It does mean, however, that there's going to be a lot more emphasis on attracting wildlife-lovers to the Selous, and a new five-star luxury tented camp opened late in 2017, Roho ya Selous. With eight tents, each set on a sandy rise with full bathrooms, huge beds and views down to the river, the lounge and dining tents are also beautifully designed by South African architects.

The camp offers a full range of activities, including boat trips – with a stop on the water's edge for the obligatory sundowner drinks and canapes – fishing, game drives, fly camping and, yes, walking safaris.

It's on one of these we're now about to embark and, suitably prepared and nervous, we wait while Hamza takes a bottle and puffs a tiny cloud of ash into the air to check which way the wind's blowing. We always want to be down-breeze of the animal so it can't smell us, he explains. And then, hearts in our mouths, we head off. It's a leisurely walk with many stops to stare at the water beside us, where hippo grunt and spray water into the air, then bob up, take a look at us, then splash back down. We blanche as crocodile slink off the banks into the water. Carefully, we give a wide berth to buffalo who, thankfully, just stand and stare as we pass.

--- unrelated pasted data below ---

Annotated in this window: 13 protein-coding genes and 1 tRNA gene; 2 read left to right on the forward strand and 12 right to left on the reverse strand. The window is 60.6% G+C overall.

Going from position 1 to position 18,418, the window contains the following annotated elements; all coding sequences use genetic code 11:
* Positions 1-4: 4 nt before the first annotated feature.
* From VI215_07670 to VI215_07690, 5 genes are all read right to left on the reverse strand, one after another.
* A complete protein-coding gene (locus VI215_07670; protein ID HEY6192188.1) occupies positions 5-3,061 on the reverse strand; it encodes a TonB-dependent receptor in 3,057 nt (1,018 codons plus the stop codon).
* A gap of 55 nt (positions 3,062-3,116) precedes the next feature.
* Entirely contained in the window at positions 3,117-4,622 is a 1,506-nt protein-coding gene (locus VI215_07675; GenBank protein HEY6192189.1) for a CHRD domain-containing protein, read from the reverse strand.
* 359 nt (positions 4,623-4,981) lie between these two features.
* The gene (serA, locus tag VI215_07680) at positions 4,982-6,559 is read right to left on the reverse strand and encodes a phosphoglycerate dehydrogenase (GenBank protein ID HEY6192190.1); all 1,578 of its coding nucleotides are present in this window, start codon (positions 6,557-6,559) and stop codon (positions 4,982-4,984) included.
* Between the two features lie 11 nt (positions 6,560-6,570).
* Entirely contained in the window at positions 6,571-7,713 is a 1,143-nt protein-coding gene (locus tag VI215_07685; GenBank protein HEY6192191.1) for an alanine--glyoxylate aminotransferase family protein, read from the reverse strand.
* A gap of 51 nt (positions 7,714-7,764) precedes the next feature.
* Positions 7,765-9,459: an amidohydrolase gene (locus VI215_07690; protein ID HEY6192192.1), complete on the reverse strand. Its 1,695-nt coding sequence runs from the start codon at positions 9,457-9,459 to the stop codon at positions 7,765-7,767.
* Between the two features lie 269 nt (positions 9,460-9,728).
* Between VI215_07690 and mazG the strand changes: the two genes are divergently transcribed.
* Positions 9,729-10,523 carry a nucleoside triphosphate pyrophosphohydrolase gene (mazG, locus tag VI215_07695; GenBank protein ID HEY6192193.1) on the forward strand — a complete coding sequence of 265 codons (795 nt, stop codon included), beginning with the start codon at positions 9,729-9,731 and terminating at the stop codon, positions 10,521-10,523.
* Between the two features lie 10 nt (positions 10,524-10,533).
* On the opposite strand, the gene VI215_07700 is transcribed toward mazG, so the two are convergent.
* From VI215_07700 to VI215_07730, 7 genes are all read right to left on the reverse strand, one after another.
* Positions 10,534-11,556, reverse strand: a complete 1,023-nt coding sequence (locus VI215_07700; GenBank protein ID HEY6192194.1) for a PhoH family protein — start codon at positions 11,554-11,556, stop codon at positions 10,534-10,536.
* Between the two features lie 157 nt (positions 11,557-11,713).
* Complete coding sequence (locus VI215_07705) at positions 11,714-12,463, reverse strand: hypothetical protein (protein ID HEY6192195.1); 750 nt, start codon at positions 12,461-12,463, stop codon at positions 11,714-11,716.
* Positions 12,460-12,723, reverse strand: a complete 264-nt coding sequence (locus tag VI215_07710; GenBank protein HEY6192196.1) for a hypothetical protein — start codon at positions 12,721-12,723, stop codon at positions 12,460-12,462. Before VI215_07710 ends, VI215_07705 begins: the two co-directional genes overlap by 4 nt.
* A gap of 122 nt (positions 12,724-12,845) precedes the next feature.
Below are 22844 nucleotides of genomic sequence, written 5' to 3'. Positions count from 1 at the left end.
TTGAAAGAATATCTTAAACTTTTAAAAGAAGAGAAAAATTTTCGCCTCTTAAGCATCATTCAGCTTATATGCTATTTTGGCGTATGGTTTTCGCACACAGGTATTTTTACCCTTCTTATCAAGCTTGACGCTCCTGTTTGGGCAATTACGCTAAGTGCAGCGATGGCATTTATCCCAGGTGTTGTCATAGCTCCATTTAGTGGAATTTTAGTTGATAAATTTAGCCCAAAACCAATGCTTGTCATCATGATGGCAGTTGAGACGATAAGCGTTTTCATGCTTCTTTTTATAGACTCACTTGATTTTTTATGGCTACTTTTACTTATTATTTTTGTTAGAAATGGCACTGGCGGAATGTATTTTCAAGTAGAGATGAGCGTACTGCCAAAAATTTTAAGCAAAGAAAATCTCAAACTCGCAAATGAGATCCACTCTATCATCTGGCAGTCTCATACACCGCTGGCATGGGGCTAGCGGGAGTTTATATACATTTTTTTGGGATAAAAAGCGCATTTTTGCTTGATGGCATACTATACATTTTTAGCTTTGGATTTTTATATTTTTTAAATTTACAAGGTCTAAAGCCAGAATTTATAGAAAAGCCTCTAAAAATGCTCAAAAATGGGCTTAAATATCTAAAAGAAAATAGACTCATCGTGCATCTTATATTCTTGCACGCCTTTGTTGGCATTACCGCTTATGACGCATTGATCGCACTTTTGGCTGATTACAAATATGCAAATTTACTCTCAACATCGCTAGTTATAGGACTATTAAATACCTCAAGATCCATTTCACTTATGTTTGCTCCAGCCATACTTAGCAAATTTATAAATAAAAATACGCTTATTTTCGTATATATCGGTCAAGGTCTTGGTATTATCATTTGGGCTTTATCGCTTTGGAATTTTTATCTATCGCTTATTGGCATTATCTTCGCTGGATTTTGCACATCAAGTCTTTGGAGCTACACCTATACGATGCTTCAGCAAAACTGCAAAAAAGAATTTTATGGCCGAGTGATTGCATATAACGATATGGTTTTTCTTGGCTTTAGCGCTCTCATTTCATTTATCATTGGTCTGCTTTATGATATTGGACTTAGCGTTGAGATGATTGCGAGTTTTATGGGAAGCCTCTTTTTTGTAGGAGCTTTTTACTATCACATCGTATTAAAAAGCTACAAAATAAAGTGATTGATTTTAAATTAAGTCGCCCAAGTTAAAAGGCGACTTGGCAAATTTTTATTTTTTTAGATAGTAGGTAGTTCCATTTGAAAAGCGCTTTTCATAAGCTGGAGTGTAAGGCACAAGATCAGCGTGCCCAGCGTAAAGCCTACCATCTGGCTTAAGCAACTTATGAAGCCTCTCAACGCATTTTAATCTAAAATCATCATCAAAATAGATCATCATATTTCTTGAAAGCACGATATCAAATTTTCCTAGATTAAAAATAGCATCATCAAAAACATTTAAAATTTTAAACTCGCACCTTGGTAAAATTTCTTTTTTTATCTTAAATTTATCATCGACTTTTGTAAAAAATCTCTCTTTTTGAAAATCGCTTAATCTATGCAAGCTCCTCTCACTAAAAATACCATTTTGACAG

Later, we see giraffe and elephant in the distance and, all around us, baboon play in the trees, with their young often trying to swing but falling down to the ground with a thump before scurrying back up the trunks.

Then, almost three hours in, the guide suddenly stops dead and holds up his hand to halt us. "Lion!" he declares, as he holds up his hand and we all wobble to a sudden halt. Yes, we can even hear the roars, too. They sound very close by. He glances back at our pale faces and smiles. "But they're a long way away," he says. "Is he sure?" we ask anxiously. "Yes," he replies. "I'm sure. You just have to do one thing now …" We look at him quizzically, ready to do whatever he says.

"Eat breakfast!" We all look in the direction he's pointing towards a white cloth-covered table under the shade of a tree beside the river, laden with juice, coffee, fruit, cereal, eggs, muffins and wraps.

"Sit down and relax," Hamza instructs us. "You're safe. Nothing's going to get you now …"



Malaria kills more than a million people a year.


Never come between a hippo and the water, or its babies.


An aggressive five-tonne elephant makes a jumbo enemy.


The biggest venomous snake in Africa.


Particularly dangerous to those bathing, washing their clothes or fishing by rivers.


While some lions run from humans, fearing they may have a gun, you wouldn't want to depend on that.


Kill about 200 people a year by charging, then goring, them.


Can be short-sighted and bad-tempered; a dangerous combination.




The Classic Safari Company, Ph (02) 9327 0666; See


Qatar Airways flies to Dar es Salaam via Doha, and Emirates flies via Dubai, then there's an internal Coastal Aviation flight on a Cessna Caravan to Selous. See,


Roho ya Selous has eight luxury tents, powered by solar and with full Wi-Fi, flush toilets, a free laundry service, and with beds fitted with the Evening Breeze cooling system which makes nights much more comfortable. From US$700 a night. Ph +255 736 500 515; See

Book via The Classic Safari Company: Ph (02) 9327 0666; See

Sue Williams travelled courtesy of The Classic Safari Company